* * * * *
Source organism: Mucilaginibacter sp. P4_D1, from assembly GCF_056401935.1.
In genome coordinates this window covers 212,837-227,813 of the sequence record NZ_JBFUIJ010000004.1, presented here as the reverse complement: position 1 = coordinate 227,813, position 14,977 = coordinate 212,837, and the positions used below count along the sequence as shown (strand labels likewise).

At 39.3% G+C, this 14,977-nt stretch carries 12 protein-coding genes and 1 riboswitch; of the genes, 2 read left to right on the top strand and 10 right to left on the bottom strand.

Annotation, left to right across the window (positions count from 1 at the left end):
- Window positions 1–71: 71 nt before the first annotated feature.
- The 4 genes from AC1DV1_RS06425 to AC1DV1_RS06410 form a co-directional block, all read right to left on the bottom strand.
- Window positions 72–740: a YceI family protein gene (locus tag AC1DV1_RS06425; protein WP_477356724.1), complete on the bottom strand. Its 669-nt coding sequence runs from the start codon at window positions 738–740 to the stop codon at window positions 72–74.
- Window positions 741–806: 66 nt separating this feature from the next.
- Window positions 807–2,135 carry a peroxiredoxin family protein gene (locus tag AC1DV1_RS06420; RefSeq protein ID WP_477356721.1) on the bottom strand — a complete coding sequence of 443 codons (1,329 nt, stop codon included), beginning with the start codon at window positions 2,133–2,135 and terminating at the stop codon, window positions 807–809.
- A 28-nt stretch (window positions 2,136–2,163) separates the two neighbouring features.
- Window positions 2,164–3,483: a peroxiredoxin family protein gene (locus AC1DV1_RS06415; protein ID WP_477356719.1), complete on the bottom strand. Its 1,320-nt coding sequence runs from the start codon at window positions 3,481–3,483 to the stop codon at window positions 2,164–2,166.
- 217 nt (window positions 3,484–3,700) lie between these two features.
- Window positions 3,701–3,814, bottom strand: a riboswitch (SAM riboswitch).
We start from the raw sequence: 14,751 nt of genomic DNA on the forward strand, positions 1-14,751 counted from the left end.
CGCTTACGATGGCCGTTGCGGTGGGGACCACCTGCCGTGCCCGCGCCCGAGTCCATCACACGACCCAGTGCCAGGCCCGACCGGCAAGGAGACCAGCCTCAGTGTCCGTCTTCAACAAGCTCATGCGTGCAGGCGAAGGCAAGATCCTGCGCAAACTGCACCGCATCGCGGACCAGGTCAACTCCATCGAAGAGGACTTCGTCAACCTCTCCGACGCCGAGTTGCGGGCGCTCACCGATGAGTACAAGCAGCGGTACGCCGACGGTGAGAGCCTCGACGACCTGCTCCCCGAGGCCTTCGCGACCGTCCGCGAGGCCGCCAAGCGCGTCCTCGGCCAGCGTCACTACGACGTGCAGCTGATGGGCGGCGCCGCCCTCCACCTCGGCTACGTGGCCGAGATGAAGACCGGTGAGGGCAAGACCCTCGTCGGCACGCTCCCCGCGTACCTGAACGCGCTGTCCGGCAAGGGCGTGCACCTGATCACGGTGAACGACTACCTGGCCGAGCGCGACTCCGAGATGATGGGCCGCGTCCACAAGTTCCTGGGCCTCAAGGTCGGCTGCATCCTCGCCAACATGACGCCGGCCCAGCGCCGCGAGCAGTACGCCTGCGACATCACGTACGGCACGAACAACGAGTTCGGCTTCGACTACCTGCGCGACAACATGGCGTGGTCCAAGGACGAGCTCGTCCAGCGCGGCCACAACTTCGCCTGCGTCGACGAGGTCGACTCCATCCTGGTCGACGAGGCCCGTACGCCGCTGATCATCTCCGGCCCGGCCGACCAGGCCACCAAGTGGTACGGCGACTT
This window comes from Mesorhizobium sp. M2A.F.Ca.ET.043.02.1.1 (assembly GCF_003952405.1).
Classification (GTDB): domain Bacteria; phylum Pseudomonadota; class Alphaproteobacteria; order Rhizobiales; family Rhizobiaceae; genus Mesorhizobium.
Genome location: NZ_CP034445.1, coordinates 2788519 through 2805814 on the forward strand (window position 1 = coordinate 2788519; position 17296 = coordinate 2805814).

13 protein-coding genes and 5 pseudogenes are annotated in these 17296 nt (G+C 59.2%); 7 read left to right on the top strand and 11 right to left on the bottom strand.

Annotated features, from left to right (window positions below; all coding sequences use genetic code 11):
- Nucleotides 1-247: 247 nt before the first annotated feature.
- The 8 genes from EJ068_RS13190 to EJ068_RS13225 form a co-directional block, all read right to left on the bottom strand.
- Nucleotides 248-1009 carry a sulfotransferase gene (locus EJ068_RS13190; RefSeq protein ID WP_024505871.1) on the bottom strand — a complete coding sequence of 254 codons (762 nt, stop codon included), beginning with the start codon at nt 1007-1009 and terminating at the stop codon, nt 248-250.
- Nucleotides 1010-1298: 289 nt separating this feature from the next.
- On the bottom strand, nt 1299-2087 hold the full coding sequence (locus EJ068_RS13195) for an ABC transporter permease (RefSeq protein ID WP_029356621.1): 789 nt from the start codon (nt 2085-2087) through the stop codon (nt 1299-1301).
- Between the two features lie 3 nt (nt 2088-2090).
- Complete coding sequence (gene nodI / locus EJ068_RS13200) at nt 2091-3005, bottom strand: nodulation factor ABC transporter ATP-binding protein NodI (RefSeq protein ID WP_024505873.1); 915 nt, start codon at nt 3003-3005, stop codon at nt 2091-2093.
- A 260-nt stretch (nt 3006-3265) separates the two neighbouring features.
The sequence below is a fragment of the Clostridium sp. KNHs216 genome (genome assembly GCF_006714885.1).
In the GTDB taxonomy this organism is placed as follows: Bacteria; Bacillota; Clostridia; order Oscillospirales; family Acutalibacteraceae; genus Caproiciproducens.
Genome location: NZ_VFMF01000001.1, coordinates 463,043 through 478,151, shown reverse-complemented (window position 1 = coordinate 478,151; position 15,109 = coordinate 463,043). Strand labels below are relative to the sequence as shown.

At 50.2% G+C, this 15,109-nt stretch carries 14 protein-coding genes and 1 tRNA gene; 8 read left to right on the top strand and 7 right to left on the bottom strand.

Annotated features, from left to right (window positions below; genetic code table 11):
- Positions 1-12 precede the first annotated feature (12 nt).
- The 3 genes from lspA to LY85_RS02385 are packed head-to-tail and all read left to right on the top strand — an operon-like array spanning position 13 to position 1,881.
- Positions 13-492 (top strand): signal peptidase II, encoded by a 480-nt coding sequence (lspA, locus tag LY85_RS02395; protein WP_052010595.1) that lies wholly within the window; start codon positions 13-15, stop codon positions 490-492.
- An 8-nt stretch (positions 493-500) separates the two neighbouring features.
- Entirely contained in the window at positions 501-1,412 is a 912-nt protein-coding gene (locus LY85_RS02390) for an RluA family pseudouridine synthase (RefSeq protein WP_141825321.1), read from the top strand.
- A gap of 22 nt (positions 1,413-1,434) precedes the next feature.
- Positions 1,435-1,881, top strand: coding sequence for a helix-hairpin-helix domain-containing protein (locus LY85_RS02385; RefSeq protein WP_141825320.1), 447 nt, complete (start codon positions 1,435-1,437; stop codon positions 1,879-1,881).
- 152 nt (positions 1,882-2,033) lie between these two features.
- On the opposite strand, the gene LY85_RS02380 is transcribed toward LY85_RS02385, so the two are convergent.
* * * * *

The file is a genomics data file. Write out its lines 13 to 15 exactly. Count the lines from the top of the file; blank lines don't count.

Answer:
- Window positions 3,701–3,814, bottom strand: a riboswitch (SAM riboswitch).
We start from the raw sequence: 14,751 nt of genomic DNA on the forward strand, positions 1-14,751 counted from the left end.
CGCTTACGATGGCCGTTGCGGTGGGGACCACCTGCCGTGCCCGCGCCCGAGTCCATCACACGACCCAGTGCCAGGCCCGACCGGCAAGGAGACCAGCCTCAGTGTCCGTCTTCAACAAGCTCATGCGTGCAGGCGAAGGCAAGATCCTGCGCAAACTGCACCGCATCGCGGACCAGGTCAACTCCATCGAAGAGGACTTCGTCAACCTCTCCGACGCCGAGTTGCGGGCGCTCACCGATGAGTACAAGCAGCGGTACGCCGACGGTGAGAGCCTCGACGACCTGCTCCCCGAGGCCTTCGCGACCGTCCGCGAGGCCGCCAAGCGCGTCCTCGGCCAGCGTCACTACGACGTGCAGCTGATGGGCGGCGCCGCCCTCCACCTCGGCTACGTGGCCGAGATGAAGACCGGTGAGGGCAAGACCCTCGTCGGCACGCTCCCCGCGTACCTGAACGCGCTGTCCGGCAAGGGCGTGCACCTGATCACGGTGAACGACTACCTGGCCGAGCGCGACTCCGAGATGATGGGCCGCGTCCACAAGTTCCTGGGCCTCAAGGTCGGCTGCATCCTCGCCAACATGACGCCGGCCCAGCGCCGCGAGCAGTACGCCTGCGACATCACGTACGGCACGAACAACGAGTTCGGCTTCGACTACCTGCGCGACAACATGGCGTGGTCCAAGGACGAGCTCGTCCAGCGCGGCCACAACTTCGCCTGCGTCGACGAGGTCGACTCCATCCTGGTCGACGAGGCCCGTACGCCGCTGATCATCTCCGGCCCGGCCGACCAGGCCACCAAGTGGTACGGCGACTT